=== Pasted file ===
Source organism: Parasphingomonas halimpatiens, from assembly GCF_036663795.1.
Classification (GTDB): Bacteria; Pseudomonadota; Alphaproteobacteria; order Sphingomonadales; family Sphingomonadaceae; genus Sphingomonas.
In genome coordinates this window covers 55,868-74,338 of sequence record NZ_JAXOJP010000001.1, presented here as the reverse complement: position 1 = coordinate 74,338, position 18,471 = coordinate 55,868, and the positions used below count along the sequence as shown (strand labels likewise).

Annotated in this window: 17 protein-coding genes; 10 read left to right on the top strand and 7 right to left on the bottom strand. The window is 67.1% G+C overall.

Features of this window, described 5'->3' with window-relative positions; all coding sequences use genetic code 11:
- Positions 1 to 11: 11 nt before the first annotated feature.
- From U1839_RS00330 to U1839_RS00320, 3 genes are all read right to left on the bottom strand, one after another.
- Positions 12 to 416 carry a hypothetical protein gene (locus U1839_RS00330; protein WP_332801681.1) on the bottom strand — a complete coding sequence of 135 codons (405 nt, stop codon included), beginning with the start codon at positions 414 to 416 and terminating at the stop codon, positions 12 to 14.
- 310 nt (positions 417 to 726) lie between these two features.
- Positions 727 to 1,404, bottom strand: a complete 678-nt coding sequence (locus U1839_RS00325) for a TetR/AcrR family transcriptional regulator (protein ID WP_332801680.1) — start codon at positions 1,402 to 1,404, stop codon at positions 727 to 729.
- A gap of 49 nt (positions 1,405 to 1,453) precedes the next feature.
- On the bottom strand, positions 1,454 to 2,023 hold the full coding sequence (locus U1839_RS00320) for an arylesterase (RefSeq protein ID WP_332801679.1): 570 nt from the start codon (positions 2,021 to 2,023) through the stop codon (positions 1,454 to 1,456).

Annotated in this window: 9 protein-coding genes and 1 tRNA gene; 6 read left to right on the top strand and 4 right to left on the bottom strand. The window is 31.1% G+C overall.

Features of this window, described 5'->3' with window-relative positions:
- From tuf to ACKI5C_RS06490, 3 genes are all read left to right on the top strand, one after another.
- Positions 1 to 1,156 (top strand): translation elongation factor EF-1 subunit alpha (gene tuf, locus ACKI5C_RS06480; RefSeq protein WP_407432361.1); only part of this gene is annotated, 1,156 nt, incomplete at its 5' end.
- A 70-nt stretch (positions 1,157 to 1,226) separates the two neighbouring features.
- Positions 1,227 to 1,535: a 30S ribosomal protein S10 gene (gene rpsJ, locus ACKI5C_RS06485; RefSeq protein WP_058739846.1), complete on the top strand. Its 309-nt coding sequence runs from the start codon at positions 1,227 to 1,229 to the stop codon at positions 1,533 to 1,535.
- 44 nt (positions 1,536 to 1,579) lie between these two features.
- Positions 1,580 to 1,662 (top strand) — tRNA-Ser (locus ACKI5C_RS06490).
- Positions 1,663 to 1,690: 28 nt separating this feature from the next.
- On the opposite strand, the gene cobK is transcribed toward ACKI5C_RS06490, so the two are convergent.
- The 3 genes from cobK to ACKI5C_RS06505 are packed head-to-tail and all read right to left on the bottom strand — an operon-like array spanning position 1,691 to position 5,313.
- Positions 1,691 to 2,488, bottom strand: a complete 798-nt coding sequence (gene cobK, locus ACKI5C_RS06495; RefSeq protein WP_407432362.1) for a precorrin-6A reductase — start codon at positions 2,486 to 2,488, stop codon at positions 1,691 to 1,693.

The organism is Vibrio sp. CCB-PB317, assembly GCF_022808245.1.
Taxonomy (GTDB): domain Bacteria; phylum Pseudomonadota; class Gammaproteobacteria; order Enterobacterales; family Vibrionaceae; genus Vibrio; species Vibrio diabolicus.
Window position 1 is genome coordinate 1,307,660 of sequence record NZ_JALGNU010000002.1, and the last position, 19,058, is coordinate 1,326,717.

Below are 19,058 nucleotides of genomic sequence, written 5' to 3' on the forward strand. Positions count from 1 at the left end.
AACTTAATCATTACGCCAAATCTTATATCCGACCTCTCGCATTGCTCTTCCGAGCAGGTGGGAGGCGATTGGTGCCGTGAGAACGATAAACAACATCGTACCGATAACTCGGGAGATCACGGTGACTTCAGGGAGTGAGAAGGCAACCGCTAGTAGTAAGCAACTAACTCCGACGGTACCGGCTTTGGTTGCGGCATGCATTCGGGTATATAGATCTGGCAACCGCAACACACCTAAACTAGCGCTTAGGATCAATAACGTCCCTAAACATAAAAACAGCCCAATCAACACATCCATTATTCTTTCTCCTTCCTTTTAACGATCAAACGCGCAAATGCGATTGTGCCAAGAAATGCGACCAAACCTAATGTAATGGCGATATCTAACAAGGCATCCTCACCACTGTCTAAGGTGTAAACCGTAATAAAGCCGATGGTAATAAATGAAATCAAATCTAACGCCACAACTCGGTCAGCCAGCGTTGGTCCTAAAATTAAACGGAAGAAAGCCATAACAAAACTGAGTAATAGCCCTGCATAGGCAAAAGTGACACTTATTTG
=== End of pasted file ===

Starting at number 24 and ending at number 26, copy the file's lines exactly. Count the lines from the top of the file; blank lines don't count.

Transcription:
- Positions 1,691 to 2,488, bottom strand: a complete 798-nt coding sequence (gene cobK, locus ACKI5C_RS06495; RefSeq protein WP_407432362.1) for a precorrin-6A reductase — start codon at positions 2,486 to 2,488, stop codon at positions 1,691 to 1,693.

The organism is Vibrio sp. CCB-PB317, assembly GCF_022808245.1.
Taxonomy (GTDB): domain Bacteria; phylum Pseudomonadota; class Gammaproteobacteria; order Enterobacterales; family Vibrionaceae; genus Vibrio; species Vibrio diabolicus.